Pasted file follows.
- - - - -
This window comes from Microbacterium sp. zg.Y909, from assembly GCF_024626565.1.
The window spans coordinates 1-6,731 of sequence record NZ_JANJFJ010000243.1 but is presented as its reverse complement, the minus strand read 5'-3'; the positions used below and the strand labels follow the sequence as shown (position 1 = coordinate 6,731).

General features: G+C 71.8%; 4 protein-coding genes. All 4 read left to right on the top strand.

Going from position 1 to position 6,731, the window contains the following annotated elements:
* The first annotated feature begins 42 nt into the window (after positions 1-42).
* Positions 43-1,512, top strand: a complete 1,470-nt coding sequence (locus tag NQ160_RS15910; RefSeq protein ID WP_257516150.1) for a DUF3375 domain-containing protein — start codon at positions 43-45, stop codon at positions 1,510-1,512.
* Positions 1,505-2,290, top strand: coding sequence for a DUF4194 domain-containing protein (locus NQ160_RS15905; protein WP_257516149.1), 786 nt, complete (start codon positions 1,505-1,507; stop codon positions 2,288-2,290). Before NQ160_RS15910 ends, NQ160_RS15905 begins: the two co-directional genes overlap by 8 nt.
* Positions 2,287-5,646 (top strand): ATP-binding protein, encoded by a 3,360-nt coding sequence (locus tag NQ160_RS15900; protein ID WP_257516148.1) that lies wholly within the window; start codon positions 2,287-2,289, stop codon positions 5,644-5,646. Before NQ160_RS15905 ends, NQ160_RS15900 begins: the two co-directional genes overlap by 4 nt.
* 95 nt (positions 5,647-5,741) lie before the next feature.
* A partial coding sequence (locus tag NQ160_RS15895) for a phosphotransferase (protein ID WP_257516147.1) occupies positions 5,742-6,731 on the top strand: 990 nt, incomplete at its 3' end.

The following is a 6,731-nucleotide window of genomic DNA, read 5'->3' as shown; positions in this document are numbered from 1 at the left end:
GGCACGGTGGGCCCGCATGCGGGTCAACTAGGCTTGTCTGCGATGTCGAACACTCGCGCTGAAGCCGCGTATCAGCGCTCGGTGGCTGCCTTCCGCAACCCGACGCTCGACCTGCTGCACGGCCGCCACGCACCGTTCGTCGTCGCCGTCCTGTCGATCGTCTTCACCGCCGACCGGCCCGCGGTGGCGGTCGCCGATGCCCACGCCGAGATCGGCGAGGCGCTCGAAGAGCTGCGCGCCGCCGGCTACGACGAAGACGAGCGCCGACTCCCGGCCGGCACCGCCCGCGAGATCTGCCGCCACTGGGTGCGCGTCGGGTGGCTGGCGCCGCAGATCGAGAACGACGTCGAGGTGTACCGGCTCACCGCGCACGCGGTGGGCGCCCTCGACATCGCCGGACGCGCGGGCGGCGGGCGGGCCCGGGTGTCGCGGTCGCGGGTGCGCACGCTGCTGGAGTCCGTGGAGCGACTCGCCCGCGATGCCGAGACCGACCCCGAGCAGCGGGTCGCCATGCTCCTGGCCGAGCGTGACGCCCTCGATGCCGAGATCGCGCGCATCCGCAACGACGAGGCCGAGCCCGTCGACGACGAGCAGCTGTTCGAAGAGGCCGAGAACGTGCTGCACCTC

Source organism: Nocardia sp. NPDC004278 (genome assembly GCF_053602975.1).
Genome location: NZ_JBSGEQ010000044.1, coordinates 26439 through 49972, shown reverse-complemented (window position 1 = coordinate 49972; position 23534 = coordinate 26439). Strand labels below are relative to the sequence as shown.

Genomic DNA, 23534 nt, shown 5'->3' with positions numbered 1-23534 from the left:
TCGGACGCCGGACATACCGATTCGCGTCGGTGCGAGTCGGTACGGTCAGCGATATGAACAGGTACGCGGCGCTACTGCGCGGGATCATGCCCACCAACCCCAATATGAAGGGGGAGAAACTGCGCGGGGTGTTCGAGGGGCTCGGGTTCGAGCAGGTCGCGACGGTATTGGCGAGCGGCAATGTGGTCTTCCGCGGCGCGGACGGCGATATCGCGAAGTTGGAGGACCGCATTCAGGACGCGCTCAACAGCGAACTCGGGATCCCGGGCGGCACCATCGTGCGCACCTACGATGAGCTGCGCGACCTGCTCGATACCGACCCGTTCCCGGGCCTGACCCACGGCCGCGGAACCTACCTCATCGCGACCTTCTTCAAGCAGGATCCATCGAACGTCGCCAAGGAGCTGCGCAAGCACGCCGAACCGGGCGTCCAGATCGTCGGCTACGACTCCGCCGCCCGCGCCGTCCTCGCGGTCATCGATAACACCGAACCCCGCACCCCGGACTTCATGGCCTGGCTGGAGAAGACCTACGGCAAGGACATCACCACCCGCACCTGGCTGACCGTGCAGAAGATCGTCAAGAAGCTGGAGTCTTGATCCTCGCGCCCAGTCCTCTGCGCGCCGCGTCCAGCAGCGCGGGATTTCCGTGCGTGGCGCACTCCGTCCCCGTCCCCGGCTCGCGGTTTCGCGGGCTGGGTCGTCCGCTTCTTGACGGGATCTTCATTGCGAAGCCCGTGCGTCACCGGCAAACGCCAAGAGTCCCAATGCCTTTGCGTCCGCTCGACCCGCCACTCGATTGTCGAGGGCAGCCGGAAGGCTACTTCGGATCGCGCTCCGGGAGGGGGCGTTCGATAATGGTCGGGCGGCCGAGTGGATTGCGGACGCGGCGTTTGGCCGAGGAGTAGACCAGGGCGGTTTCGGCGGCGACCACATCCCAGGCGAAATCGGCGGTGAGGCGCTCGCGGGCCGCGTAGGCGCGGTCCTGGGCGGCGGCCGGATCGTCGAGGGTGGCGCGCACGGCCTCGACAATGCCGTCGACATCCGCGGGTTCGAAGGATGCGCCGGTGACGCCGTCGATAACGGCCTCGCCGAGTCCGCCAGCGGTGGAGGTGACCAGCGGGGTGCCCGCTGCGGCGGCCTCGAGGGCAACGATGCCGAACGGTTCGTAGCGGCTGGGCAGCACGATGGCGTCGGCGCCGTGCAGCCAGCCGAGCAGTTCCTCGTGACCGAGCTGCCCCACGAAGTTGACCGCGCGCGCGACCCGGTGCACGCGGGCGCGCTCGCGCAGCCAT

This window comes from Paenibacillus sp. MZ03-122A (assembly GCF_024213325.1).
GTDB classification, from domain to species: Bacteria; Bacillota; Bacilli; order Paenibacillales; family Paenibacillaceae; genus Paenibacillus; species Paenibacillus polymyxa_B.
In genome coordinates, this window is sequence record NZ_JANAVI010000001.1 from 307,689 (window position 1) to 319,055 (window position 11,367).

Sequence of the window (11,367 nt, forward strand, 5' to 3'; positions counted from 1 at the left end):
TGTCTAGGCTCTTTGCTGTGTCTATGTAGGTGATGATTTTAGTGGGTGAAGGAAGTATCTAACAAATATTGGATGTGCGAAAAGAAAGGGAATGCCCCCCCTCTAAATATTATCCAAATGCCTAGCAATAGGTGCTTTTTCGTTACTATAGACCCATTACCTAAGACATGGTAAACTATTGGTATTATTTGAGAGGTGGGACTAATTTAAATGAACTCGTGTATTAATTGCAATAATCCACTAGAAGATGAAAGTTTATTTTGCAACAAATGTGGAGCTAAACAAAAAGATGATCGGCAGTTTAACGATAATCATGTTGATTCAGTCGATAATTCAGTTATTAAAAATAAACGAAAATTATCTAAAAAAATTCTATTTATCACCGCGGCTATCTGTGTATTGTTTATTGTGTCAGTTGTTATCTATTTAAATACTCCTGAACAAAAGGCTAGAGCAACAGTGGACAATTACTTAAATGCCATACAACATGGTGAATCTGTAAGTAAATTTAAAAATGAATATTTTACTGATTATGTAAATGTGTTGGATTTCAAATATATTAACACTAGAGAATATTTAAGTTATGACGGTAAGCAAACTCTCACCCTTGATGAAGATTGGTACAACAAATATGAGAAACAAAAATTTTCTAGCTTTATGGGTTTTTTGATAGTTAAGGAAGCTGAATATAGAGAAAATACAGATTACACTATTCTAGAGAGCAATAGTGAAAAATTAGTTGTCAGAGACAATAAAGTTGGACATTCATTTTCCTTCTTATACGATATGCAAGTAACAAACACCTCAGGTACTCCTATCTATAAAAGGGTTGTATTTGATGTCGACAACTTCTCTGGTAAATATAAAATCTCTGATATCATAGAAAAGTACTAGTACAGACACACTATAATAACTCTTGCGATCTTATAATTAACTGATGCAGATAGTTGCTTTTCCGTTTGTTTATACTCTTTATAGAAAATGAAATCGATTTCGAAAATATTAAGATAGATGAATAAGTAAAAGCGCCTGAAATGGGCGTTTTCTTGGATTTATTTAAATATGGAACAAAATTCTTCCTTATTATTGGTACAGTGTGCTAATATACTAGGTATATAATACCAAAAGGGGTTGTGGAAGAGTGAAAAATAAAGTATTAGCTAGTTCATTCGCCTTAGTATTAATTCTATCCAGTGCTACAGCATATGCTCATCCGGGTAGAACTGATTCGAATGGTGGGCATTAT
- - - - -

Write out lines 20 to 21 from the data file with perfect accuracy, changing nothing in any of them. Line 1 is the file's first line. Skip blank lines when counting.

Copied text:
Sequence of the window (11,367 nt, forward strand, 5' to 3'; positions counted from 1 at the left end):
TGTCTAGGCTCTTTGCTGTGTCTATGTAGGTGATGATTTTAGTGGGTGAAGGAAGTATCTAACAAATATTGGATGTGCGAAAAGAAAGGGAATGCCCCCCCTCTAAATATTATCCAAATGCCTAGCAATAGGTGCTTTTTCGTTACTATAGACCCATTACCTAAGACATGGTAAACTATTGGTATTATTTGAGAGGTGGGACTAATTTAAATGAACTCGTGTATTAATTGCAATAATCCACTAGAAGATGAAAGTTTATTTTGCAACAAATGTGGAGCTAAACAAAAAGATGATCGGCAGTTTAACGATAATCATGTTGATTCAGTCGATAATTCAGTTATTAAAAATAAACGAAAATTATCTAAAAAAATTCTATTTATCACCGCGGCTATCTGTGTATTGTTTATTGTGTCAGTTGTTATCTATTTAAATACTCCTGAACAAAAGGCTAGAGCAACAGTGGACAATTACTTAAATGCCATACAACATGGTGAATCTGTAAGTAAATTTAAAAATGAATATTTTACTGATTATGTAAATGTGTTGGATTTCAAATATATTAACACTAGAGAATATTTAAGTTATGACGGTAAGCAAACTCTCACCCTTGATGAAGATTGGTACAACAAATATGAGAAACAAAAATTTTCTAGCTTTATGGGTTTTTTGATAGTTAAGGAAGCTGAATATAGAGAAAATACAGATTACACTATTCTAGAGAGCAATAGTGAAAAATTAGTTGTCAGAGACAATAAAGTTGGACATTCATTTTCCTTCTTATACGATATGCAAGTAACAAACACCTCAGGTACTCCTATCTATAAAAGGGTTGTATTTGATGTCGACAACTTCTCTGGTAAATATAAAATCTCTGATATCATAGAAAAGTACTAGTACAGACACACTATAATAACTCTTGCGATCTTATAATTAACTGATGCAGATAGTTGCTTTTCCGTTTGTTTATACTCTTTATAGAAAATGAAATCGATTTCGAAAATATTAAGATAGATGAATAAGTAAAAGCGCCTGAAATGGGCGTTTTCTTGGATTTATTTAAATATGGAACAAAATTCTTCCTTATTATTGGTACAGTGTGCTAATATACTAGGTATATAATACCAAAAGGGGTTGTGGAAGAGTGAAAAATAAAGTATTAGCTAGTTCATTCGCCTTAGTATTAATTCTATCCAGTGCTACAGCATATGCTCATCCGGGTAGAACTGATTCGAATGGTGGGCATTAT